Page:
• Wild Card: Jets WR Eric Decker -  The Redskins have lacked a true veteran wideout since DeSean Jackson and Pierre Garçon left the team following the 2016 season. Decker will turn 31 in March and would give Washington a different presence in the WR meeting room. He posted two 1,000 yard seasons playing with Peyton Manning in Denver and went to the Super Bowl in 2013. In 2015, while teamed up with Ryan Fitzpatrick playing for the Jets, Decker again hit the 1,000-yard mark and hit the end zone 12 times. Throughout his career, Decker has been a solid red zone threat and has shown the ability to win on tough routes. He will need to take a big pay cut from the $4.5 million, one-year deal he signed in Tennessee in 2017, but that has to be expected considering his paltry production. In 16 games with the Titans, Decker logged 563 yards and only one TD. Decker might make sense, though the cost would need to be low.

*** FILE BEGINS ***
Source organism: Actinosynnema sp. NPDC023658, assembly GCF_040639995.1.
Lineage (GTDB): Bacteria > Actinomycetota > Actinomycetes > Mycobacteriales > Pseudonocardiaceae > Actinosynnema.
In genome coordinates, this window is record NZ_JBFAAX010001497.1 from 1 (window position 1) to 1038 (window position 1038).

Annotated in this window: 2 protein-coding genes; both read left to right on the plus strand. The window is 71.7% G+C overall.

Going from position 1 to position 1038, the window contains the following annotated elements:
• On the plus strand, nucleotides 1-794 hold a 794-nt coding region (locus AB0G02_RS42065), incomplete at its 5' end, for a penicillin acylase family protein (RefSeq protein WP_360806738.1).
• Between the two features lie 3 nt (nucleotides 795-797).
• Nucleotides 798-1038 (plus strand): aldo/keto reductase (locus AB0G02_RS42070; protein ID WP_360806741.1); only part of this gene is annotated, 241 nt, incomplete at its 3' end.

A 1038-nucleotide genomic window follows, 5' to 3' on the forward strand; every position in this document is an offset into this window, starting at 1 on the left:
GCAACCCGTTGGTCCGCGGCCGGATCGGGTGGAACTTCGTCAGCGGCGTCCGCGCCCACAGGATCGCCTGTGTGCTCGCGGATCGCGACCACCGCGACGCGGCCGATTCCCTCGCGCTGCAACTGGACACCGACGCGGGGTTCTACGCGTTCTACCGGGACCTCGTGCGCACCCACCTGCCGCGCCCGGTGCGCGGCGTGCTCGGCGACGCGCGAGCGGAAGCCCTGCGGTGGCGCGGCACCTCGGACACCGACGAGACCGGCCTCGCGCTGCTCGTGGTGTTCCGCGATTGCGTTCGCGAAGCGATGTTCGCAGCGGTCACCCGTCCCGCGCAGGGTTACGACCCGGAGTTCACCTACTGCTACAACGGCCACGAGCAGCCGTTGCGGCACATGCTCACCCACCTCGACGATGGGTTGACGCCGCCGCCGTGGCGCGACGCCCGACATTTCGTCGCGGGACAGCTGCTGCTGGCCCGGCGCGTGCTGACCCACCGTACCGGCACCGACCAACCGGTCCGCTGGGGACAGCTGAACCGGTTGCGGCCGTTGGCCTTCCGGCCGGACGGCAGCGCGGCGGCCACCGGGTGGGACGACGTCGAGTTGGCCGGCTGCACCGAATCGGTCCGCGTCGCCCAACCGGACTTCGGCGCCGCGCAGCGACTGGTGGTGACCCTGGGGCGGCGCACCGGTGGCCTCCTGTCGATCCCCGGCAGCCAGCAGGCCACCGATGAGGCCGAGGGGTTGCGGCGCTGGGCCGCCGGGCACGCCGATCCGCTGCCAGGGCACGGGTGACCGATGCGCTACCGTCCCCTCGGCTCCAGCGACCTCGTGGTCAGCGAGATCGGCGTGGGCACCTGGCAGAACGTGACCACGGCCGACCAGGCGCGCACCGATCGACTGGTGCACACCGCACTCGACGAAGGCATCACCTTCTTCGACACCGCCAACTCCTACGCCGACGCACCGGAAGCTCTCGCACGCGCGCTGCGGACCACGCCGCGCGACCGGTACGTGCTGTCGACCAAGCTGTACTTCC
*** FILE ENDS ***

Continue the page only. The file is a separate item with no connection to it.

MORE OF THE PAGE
There are plenty of other names to watch, guys like Seattle's Paul Richardson or Buffalo's Jordan Matthews. Free agency opens in mid-March, and some connections between the Redskins and wideouts will start prior to that.

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Redskins Fan of the Year bracket: Which Washington supporter deserves the title?

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Redskins Fan of the Year bracket: Which Washington supporter deserves the title?

Every week during the 2017 Redskins season, NBC Sports Washington found two Redskins fans in the crowd and paired them in a head-to-head matchup on Twitter to determine the fan of the game.